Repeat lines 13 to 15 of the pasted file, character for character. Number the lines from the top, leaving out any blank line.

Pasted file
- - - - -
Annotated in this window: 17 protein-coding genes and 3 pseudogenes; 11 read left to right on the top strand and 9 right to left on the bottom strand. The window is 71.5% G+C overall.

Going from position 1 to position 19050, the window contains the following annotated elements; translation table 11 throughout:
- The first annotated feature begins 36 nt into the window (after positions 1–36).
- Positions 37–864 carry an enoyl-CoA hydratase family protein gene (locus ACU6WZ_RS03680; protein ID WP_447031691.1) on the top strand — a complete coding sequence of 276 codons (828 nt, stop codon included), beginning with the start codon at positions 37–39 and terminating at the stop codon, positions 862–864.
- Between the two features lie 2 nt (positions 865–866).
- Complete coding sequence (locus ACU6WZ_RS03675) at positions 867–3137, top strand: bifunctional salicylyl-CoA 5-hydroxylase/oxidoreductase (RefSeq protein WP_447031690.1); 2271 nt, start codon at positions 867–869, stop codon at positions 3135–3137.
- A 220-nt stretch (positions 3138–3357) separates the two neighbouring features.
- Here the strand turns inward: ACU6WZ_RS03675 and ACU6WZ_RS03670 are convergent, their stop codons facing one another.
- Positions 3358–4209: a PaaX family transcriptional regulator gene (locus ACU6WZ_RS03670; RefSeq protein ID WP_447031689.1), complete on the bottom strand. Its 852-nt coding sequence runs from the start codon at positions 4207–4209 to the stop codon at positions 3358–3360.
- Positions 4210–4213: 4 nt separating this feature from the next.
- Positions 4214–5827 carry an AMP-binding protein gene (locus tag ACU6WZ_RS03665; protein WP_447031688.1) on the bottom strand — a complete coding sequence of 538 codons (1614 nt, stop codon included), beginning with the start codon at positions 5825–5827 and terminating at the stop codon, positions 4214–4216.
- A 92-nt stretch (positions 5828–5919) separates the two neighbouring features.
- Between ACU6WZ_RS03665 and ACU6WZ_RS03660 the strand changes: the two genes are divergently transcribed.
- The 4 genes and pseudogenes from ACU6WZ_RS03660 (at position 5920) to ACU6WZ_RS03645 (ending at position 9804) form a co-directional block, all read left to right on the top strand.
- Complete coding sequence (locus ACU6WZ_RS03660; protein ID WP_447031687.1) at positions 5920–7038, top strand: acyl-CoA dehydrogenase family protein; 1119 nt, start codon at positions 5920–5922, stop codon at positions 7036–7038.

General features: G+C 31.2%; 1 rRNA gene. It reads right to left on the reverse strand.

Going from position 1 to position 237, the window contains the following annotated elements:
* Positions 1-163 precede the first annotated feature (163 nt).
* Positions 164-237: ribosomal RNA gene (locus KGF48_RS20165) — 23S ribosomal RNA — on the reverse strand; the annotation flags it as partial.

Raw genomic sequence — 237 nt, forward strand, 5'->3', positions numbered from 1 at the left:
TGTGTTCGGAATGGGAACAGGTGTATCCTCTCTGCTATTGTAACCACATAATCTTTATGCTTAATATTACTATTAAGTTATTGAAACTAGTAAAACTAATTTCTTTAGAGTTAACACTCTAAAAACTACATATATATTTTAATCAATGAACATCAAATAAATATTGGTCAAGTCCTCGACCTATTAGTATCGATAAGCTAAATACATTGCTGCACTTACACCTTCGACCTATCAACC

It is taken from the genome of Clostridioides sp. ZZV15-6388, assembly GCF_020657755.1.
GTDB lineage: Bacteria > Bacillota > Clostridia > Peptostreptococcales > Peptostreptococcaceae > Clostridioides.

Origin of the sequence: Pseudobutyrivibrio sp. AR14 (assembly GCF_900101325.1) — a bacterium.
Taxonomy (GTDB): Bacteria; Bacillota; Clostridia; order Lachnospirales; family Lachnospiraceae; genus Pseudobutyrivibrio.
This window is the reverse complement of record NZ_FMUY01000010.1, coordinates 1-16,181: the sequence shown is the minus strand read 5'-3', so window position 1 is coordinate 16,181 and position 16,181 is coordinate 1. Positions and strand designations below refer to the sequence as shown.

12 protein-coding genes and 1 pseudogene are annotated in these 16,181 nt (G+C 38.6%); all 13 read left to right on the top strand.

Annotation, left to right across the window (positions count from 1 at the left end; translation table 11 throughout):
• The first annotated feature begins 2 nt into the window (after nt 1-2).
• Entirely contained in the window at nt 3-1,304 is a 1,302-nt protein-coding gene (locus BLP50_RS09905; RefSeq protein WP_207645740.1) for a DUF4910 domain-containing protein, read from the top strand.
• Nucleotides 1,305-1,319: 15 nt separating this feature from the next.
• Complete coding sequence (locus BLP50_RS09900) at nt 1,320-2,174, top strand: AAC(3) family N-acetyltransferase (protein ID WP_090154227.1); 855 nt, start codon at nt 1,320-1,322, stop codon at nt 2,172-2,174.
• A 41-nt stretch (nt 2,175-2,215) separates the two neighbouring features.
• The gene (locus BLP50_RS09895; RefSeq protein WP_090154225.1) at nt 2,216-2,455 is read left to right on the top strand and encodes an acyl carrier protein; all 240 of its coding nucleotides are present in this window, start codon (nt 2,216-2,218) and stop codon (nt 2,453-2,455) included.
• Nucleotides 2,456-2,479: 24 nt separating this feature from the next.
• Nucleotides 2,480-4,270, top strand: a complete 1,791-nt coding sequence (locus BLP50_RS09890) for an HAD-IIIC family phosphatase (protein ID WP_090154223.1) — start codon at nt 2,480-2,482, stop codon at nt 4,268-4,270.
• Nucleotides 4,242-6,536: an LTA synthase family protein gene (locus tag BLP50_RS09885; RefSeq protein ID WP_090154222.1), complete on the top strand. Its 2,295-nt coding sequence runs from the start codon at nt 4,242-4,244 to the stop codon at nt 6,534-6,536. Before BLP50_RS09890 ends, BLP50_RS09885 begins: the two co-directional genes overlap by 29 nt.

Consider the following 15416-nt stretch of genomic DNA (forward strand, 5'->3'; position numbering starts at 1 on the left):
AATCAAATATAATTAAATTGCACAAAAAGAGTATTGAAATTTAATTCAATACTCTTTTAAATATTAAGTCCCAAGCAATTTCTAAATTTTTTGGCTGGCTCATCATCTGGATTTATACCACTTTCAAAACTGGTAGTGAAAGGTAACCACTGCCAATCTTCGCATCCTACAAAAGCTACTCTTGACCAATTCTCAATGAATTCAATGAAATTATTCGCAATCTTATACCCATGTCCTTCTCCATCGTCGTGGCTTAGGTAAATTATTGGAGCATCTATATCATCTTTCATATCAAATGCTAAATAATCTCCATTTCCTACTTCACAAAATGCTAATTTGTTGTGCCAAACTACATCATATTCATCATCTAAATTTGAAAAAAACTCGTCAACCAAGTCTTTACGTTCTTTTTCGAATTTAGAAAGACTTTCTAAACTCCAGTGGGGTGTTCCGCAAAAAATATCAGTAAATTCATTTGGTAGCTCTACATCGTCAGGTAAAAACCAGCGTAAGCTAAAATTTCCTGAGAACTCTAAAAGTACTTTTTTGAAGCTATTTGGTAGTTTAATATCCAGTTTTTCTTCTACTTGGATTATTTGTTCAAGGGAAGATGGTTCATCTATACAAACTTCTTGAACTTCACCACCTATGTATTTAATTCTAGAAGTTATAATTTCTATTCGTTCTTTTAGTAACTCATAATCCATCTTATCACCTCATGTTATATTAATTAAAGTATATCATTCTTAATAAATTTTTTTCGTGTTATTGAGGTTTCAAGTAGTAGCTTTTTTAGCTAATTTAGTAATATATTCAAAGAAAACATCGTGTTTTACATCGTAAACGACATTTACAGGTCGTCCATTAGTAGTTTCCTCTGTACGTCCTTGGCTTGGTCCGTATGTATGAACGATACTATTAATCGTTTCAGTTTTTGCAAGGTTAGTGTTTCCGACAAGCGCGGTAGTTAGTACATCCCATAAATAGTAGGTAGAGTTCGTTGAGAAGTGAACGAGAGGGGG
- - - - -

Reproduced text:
- Between ACU6WZ_RS03665 and ACU6WZ_RS03660 the strand changes: the two genes are divergently transcribed.
- The 4 genes and pseudogenes from ACU6WZ_RS03660 (at position 5920) to ACU6WZ_RS03645 (ending at position 9804) form a co-directional block, all read left to right on the top strand.
- Complete coding sequence (locus ACU6WZ_RS03660; protein ID WP_447031687.1) at positions 5920–7038, top strand: acyl-CoA dehydrogenase family protein; 1119 nt, start codon at positions 5920–5922, stop codon at positions 7036–7038.